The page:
Bungo Stray Dogs
Episode 22

by Rebecca Silverman,

How would you rate episode 22 of
Bungo Stray Dogs 2 ?

If there's a theme for this week's episode of Bungo Stray Dogs, it's believing in yourself. A little corny, yes, but it's something that many of the younger characters have been struggling with for both seasons of the show, most notably Atsushi, Akutagawa, and Kyouko. We'll likely get to the latter two next week, since if the Agency wants government help in bailing Kyouko out, she'll have to pass the test to officially join them. But this week's divided episode focuses on Atsushi in the latter half and Ranpo in the first.

Ranpo's story is a mystery geek's showdown dream. Edogawa Ranpo versus the man he named himself after, Edgar Allen Poe. Poe is largely considered the father of the modern detective novel, but this version of him is embarrassed that Ranpo beat him in a game of wits six years ago, so wagers the Guild's plans in a rematch. Although Ranpo is supremely confident, he doesn't count on Poe's gift being the power to physically pull people into novels. Named after two of his best-known works, the haunting 1843 short story “The Black Cat” (don't read it if you love cats) and 1841's highly influential “Murders in the Rue Morgue,” Poe's ability is both a shout-out to his place in literary history and a nod to the power of his works, which are notoriously easy for readers to "get lost" in. More bizarrely, he's apparently got a pet raccoon, which I can only assume is a reference to the theory that he died of rabies, a disease often carried by these ring-tailed animals.

The most interesting thing about this face-off is that it's based around the inherent need of the detective character to be recognized for his brilliance. If you look at early detective tales, starring the likes of C. Auguste Dupin, Sherlock Holmes, or even Hercule Poirot, you'll see that much of the reveal comes not from actually following the detectives about their business, but from them explaining their arcane methods to a fascinated audience. The early detective is as much a showman as anything, often craving the rapt attention of the less brilliant. So when Poe was shown up by Ranpo, he lost some of his status as a master detective. Now he seeks to repay Ranpo in kind. Whether or not he knows that Ranpo's “gift” is actually nonexistent is unclear; the fact that he doesn't allow Ranpo to take his glasses into the book might indicate that he knows. Regardless, Ranpo himself has no idea that he's just a natural mystery genius, so the real challenge is for him to find a way around his sudden lack of self-confidence. With Akiko's help (she's been sent for backup), he does figure out the mystery and escape, which gives him the chance to once again demonstrate the master detective's preference for using a detailed explanation to showcase his superiority.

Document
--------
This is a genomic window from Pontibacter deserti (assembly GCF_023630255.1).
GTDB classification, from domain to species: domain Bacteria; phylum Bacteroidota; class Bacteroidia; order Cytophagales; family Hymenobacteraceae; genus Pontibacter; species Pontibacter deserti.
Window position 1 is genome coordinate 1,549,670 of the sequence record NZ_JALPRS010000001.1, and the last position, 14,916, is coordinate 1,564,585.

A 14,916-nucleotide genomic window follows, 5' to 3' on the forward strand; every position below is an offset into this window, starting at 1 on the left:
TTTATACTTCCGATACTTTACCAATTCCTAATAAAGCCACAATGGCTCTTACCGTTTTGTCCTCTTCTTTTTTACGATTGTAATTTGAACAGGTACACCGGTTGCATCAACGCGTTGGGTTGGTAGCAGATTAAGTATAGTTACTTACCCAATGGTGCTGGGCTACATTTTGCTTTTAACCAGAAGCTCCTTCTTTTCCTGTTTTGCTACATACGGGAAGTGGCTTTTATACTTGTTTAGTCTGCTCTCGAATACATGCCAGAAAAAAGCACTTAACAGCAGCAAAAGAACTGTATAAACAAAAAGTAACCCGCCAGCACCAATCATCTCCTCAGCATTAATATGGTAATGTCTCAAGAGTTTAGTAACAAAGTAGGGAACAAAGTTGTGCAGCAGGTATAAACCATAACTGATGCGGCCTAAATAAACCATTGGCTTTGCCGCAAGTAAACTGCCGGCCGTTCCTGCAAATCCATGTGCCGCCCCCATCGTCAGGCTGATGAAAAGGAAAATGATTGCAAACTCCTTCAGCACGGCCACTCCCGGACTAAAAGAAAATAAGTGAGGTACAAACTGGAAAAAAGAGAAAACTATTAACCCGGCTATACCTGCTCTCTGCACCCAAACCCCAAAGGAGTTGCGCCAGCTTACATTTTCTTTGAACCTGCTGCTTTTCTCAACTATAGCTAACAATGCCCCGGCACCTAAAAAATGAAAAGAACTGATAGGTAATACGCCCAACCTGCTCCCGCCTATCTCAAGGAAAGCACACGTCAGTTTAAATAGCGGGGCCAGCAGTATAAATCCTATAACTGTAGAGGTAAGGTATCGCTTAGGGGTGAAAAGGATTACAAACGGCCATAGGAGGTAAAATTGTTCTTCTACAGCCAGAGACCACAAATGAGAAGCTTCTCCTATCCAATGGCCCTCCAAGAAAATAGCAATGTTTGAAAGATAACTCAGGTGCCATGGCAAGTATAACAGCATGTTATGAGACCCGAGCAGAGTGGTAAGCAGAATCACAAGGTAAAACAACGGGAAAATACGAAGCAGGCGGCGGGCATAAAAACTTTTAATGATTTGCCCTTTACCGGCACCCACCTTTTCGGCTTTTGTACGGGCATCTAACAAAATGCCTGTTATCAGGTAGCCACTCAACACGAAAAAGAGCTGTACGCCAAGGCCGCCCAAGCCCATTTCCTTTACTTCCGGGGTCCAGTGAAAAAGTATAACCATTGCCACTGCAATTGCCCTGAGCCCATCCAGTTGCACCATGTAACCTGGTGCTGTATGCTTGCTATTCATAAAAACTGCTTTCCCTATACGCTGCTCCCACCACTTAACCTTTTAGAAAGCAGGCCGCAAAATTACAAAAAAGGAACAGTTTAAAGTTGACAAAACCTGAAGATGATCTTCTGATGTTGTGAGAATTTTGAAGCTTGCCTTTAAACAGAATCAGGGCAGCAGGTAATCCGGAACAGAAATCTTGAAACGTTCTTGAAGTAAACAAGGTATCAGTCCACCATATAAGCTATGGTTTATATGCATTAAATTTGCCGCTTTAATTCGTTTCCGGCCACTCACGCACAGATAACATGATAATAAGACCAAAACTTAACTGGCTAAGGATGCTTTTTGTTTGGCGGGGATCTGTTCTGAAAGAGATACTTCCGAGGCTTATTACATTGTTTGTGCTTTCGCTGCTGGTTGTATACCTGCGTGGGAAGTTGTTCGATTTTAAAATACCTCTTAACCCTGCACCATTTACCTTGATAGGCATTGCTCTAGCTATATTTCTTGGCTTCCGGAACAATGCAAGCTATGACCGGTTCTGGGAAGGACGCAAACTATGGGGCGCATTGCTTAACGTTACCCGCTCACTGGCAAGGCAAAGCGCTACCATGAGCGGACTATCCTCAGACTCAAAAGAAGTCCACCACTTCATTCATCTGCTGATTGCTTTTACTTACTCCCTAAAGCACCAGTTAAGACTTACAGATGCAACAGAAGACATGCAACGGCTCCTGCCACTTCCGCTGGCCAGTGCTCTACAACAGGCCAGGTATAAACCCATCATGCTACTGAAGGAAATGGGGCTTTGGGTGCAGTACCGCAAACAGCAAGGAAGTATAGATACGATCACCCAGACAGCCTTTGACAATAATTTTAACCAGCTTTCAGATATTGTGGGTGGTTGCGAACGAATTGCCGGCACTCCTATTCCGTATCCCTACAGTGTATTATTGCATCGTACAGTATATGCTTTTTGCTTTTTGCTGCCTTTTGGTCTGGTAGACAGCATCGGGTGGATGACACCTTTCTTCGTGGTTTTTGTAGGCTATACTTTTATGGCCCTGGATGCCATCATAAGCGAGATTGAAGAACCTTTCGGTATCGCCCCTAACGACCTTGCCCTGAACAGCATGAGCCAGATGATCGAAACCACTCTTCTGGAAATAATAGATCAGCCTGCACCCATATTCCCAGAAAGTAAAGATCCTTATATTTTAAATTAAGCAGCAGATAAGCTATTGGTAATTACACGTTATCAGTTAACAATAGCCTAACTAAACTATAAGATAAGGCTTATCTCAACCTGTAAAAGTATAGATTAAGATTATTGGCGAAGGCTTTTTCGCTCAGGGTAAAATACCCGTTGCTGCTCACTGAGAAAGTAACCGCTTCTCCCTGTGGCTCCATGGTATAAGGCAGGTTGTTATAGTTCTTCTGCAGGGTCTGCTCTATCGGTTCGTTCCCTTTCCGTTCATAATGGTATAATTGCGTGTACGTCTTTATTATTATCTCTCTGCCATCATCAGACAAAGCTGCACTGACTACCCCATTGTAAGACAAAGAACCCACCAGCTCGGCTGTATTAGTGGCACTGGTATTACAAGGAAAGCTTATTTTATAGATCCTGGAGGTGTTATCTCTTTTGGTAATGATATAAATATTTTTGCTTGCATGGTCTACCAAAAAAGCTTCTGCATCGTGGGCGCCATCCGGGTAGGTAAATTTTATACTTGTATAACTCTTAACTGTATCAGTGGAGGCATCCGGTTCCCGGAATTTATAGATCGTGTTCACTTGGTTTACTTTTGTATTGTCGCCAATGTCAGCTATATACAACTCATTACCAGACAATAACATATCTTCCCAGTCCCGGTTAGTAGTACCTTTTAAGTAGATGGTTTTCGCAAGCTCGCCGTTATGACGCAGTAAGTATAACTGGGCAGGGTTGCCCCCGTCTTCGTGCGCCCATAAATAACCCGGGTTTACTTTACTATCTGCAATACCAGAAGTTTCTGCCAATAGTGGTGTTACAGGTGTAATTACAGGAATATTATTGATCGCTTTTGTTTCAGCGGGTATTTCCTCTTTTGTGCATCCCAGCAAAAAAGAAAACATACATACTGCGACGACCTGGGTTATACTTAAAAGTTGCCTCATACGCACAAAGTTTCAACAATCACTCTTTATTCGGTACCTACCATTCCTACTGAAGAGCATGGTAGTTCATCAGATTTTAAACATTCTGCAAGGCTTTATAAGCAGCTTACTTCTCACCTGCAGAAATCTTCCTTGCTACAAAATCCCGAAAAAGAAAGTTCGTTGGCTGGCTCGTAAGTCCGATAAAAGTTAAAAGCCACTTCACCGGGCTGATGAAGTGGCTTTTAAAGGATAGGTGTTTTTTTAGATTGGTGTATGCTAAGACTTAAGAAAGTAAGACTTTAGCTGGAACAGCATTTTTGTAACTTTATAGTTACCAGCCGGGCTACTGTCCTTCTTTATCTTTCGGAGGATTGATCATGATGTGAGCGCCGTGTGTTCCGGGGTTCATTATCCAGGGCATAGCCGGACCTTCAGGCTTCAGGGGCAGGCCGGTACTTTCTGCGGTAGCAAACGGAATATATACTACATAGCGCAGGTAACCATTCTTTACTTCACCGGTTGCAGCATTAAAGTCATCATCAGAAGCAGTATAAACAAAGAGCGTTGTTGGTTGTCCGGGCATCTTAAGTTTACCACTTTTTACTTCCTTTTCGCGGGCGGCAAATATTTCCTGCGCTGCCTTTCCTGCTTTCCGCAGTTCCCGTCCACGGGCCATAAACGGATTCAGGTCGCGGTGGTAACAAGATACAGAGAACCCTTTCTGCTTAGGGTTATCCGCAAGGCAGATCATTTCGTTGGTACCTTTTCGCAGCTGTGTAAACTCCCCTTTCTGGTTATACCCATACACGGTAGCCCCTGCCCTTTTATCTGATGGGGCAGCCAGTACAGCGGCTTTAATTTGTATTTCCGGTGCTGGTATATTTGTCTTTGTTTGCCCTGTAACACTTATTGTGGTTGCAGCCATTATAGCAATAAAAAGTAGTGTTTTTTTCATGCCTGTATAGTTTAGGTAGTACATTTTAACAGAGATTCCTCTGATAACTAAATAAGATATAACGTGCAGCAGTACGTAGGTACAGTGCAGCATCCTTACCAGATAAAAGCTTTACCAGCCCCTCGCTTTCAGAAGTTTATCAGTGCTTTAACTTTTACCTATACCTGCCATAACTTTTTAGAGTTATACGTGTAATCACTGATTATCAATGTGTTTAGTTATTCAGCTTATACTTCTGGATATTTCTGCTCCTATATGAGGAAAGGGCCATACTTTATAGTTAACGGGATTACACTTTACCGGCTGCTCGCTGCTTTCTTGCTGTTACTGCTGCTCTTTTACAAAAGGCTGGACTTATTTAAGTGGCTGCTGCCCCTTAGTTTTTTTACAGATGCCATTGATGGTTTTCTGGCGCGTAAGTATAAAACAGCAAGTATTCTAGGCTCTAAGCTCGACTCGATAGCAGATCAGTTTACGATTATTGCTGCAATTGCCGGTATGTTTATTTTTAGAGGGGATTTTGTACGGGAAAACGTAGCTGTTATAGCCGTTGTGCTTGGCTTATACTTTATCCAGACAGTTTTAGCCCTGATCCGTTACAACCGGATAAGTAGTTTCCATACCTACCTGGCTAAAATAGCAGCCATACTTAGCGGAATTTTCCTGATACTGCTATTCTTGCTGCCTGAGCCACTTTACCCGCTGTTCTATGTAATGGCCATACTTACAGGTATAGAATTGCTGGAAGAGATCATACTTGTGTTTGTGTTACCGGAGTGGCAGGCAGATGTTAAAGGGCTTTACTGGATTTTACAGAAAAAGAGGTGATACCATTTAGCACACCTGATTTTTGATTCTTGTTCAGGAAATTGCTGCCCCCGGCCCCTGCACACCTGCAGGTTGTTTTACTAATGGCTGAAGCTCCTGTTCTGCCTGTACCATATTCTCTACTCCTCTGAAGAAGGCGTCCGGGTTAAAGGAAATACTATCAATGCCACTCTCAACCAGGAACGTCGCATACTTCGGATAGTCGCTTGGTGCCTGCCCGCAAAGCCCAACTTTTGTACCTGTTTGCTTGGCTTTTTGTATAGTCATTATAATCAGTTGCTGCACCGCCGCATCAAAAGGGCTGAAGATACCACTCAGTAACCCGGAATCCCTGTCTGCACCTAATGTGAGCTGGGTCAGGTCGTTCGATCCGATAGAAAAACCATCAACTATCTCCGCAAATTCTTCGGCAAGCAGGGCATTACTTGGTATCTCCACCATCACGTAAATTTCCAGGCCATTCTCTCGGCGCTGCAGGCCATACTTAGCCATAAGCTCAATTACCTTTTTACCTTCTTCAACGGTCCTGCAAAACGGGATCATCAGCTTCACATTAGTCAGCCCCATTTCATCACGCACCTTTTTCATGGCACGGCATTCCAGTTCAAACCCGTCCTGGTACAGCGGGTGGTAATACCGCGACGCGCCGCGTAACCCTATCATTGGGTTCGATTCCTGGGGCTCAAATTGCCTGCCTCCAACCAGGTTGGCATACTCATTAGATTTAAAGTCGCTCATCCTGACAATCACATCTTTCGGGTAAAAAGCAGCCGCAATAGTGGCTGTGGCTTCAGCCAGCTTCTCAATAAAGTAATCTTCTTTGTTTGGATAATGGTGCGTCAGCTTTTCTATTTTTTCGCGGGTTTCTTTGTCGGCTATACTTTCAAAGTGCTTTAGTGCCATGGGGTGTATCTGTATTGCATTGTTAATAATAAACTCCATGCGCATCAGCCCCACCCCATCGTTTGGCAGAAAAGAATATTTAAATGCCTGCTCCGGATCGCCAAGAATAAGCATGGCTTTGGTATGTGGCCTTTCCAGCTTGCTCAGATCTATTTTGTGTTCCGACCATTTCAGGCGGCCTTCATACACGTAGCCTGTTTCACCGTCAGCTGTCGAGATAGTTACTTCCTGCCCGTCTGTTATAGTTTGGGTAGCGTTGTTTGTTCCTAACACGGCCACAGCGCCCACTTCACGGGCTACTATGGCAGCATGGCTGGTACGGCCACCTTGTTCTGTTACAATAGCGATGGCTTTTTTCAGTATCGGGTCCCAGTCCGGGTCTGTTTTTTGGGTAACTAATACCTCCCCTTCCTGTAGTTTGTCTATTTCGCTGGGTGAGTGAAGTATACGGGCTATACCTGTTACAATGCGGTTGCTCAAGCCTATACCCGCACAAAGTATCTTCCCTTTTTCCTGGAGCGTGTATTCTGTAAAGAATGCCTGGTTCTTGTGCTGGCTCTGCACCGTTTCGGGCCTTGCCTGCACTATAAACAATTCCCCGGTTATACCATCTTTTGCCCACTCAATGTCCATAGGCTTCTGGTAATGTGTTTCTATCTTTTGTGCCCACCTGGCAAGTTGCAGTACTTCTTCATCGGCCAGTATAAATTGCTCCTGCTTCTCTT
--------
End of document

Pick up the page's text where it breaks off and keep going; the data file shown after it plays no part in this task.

Apparently F. Scott Fitzgerald was anticipating this, because he's got a backup plan. When the Agency sends Atsushi in to take control of Moby Dick, that plan's already been put into motion: the ship will begin their planned conflagration when it crashes to the ground. Atsushi learns this after he musters all of his courage to finally tell the orphanage in his head to shut up, whereupon he finds only Herman Melville waiting for him. Melville explains that the captain will go down with a ship he no longer controls, unless Atsushi can stop it. It's a very Ahab moment for Melville, declaring his intention to perish with the white whale. Atsushi, on the other hand, is finally forced to put his newfound belief in himself to the test, something that will only get more difficult when he realizes that Akutagawa has managed to arrive onboard as well. We'll see just how well he's feeling his inner tiger next week.

The smaller moments of the show are also worth paying attention to this week. Anne and Louisa are clearly having second thoughts about the Guild – Louisa looks distinctly uncomfortable as the plan comes closer to fruition – and Poe mentions that he doesn't enjoy being a part of it. Melville's comment that the Guild was once something better is intriguing – has it somehow stumbled in its mission under Fitzgerald's leadership? Even Steinbeck makes a comment about how hard it is to be the bad guys, which may also indicate some dissatisfaction with the group's direction. I also have the suspicion that Ango has unwittingly been administered the entrance exam for the Agency, and his survival of the car crash (with its mysteriously missing passenger airbag) and agreement to help Kyouka in exchange for treatment clinched the deal. We'll just have to wait and see – there are still plenty of mysteries for us to ponder as we come closer to the series' finale.

Rating: B+

Bungo Stray Dogs is currently streaming on Crunchyroll.

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